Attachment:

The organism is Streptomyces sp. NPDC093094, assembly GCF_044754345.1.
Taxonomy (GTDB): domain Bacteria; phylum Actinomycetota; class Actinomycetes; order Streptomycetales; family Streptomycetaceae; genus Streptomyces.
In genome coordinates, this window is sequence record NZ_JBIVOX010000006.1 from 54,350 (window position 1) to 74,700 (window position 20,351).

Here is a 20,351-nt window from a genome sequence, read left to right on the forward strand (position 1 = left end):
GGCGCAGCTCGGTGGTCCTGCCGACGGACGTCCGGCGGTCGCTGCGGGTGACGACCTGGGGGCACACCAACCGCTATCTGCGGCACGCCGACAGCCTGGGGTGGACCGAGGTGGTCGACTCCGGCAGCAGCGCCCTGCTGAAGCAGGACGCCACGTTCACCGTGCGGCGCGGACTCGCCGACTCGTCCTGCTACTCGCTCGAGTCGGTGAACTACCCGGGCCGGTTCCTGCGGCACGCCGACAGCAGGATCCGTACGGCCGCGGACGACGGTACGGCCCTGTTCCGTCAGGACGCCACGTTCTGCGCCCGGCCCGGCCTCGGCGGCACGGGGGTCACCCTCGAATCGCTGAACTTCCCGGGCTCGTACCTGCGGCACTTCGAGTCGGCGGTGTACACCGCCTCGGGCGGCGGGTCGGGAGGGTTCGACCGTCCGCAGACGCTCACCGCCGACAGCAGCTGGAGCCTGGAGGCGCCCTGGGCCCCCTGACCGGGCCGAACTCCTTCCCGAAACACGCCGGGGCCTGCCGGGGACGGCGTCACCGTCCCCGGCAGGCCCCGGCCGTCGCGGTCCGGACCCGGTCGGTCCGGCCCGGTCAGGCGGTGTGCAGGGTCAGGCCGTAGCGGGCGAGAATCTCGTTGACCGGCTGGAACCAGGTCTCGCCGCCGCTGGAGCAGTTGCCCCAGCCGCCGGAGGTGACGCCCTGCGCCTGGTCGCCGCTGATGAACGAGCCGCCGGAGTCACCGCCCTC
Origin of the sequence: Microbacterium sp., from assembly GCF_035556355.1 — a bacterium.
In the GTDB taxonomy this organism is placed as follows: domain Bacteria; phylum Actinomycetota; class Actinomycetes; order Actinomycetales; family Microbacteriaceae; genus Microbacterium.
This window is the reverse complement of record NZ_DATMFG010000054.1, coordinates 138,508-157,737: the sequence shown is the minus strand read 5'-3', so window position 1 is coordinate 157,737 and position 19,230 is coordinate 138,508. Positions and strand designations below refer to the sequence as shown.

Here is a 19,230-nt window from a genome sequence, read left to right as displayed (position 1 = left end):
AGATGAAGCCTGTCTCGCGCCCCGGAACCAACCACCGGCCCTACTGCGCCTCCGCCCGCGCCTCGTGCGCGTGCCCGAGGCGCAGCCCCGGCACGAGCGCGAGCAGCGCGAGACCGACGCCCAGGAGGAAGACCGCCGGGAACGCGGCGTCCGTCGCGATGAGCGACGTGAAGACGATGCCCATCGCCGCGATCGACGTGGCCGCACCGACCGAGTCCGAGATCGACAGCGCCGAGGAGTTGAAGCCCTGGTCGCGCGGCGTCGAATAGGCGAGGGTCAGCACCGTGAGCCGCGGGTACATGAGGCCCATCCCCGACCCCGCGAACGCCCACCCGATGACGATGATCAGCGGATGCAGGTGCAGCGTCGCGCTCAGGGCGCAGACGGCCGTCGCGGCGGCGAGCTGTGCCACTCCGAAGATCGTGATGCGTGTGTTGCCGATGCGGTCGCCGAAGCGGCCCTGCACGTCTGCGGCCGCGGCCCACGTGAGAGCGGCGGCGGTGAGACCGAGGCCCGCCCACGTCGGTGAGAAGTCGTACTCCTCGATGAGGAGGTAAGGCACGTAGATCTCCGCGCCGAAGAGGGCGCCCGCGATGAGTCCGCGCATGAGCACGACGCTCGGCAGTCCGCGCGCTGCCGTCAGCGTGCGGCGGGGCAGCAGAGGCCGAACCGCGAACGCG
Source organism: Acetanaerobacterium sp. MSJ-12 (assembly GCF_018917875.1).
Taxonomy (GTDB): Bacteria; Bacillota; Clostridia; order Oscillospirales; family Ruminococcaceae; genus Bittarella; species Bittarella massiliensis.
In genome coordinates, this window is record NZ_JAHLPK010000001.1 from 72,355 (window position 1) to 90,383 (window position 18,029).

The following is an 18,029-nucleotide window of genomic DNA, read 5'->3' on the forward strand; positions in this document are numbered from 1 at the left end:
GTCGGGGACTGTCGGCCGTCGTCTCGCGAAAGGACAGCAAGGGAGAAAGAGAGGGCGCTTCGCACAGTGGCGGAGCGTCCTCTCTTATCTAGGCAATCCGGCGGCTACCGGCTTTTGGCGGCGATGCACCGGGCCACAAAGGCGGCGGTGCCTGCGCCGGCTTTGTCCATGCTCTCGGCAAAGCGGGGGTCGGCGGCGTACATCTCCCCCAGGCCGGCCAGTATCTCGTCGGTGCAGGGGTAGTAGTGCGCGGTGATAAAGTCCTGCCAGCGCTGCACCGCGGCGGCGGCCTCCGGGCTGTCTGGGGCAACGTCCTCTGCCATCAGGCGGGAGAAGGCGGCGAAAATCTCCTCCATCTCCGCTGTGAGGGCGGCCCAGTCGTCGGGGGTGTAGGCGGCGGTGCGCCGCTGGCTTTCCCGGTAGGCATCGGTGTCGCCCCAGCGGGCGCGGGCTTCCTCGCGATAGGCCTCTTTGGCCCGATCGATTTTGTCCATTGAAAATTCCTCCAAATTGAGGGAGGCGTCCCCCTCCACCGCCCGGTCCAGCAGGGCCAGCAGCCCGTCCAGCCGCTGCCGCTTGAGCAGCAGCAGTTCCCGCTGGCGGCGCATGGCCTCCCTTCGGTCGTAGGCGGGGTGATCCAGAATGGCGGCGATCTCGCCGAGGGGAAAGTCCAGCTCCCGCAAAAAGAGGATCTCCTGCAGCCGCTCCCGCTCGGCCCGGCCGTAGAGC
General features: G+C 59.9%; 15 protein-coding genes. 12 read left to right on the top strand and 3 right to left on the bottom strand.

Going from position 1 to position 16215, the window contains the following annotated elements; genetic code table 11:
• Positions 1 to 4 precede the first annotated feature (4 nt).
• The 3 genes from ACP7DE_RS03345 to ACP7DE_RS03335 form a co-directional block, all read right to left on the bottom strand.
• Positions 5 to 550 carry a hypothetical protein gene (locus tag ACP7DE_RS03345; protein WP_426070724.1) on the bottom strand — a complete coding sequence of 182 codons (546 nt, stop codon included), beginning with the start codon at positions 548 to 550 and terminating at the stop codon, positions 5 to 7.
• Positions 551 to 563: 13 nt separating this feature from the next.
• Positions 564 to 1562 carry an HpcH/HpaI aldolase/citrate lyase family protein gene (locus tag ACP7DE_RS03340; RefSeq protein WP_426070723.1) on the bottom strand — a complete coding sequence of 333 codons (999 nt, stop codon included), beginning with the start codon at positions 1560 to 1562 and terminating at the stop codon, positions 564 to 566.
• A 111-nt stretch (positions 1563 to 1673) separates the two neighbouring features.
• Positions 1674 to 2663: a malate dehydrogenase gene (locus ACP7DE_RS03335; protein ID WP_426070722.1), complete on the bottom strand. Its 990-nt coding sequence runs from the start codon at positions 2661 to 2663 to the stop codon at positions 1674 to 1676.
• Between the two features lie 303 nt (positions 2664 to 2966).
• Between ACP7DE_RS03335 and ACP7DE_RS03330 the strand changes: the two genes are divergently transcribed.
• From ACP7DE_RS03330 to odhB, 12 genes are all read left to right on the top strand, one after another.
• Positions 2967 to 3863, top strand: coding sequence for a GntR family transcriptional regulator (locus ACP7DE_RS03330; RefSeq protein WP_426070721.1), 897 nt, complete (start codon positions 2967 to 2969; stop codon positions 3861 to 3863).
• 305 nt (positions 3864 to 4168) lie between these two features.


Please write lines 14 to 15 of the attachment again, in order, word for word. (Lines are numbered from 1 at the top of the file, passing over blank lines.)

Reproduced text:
The following is an 18,029-nucleotide window of genomic DNA, read 5'->3' on the forward strand; positions in this document are numbered from 1 at the left end:
GTCGGGGACTGTCGGCCGTCGTCTCGCGAAAGGACAGCAAGGGAGAAAGAGAGGGCGCTTCGCACAGTGGCGGAGCGTCCTCTCTTATCTAGGCAATCCGGCGGCTACCGGCTTTTGGCGGCGATGCACCGGGCCACAAAGGCGGCGGTGCCTGCGCCGGCTTTGTCCATGCTCTCGGCAAAGCGGGGGTCGGCGGCGTACATCTCCCCCAGGCCGGCCAGTATCTCGTCGGTGCAGGGGTAGTAGTGCGCGGTGATAAAGTCCTGCCAGCGCTGCACCGCGGCGGCGGCCTCCGGGCTGTCTGGGGCAACGTCCTCTGCCATCAGGCGGGAGAAGGCGGCGAAAATCTCCTCCATCTCCGCTGTGAGGGCGGCCCAGTCGTCGGGGGTGTAGGCGGCGGTGCGCCGCTGGCTTTCCCGGTAGGCATCGGTGTCGCCCCAGCGGGCGCGGGCTTCCTCGCGATAGGCCTCTTTGGCCCGATCGATTTTGTCCATTGAAAATTCCTCCAAATTGAGGGAGGCGTCCCCCTCCACCGCCCGGTCCAGCAGGGCCAGCAGCCCGTCCAGCCGCTGCCGCTTGAGCAGCAGCAGTTCCCGCTGGCGGCGCATGGCCTCCCTTCGGTCGTAGGCGGGGTGATCCAGAATGGCGGCGATCTCGCCGAGGGGAAAGTCCAGCTCCCGCAAAAAGAGGATCTCCTGCAGCCGCTCCCGCTCGGCCCGGCCGTAGAGC